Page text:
How Did How World War 1 And 2 Changed Nursing Culture

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World War I and II changed nursing and nursing culture for the better. It led to greater autonomy within the medical field, garnered more respect for the nursing profession, and was an opportunity for more women to work outside of the home. It helped to spearhead liberal femininity within Canada, and led to greater respect for women in general. Prior to World War I, nurses were seen as caregivers and not much else. Their opinions were seldom respected and other health care professionals, like physicians, saw them primarily as care providers. While many still received training in the form of apprenticeships, they were basically seen as skilled servants who could carry out a physician's orders, but not have much opinion themselves. The World Wars though were an opportunity for nurses to show of their skills in a sense. There were few medically trained people, and as such nurses were in high demand. This lack of physicians led to nurses working outside of their scope of practice in many field hospitals. While ordinarily this may have been a downfall for the nursing profession, it …show more content…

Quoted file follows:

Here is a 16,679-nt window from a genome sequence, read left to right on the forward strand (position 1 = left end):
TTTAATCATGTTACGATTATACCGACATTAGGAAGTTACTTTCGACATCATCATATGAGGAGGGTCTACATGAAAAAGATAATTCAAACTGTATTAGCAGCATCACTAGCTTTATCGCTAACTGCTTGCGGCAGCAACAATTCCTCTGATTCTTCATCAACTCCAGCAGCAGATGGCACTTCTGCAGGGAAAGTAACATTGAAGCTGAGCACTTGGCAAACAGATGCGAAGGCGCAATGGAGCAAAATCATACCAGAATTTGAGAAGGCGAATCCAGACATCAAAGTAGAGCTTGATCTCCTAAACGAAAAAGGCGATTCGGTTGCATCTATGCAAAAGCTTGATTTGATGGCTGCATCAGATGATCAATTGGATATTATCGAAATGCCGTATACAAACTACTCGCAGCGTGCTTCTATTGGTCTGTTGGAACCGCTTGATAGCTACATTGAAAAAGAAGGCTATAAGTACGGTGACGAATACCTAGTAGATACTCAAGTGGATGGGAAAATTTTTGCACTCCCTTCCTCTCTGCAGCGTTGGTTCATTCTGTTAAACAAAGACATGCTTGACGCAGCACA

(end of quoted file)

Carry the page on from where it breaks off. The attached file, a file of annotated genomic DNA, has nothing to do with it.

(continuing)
With men being pulled from jobs to fight in the war, it was necessary for women to take over traditionally male dominated jobs. Many women enjoyed this time of working outside of the home, and when the wars were done, had a difficult time returning to their previous lives. Nursing remained a profession in the inter and post war years that was still acceptable for respectable women to work in. This became a source of a movement that was seeing more women work outside of the home than in previous generations. While a lot of women saw this as an intermediary step until they were married, many more saw it as a valuable asset to be had. Compared to other jobs held by women of the time, they were paid well and as such, could be more independent and still be a respectable woman in society (McPherson,

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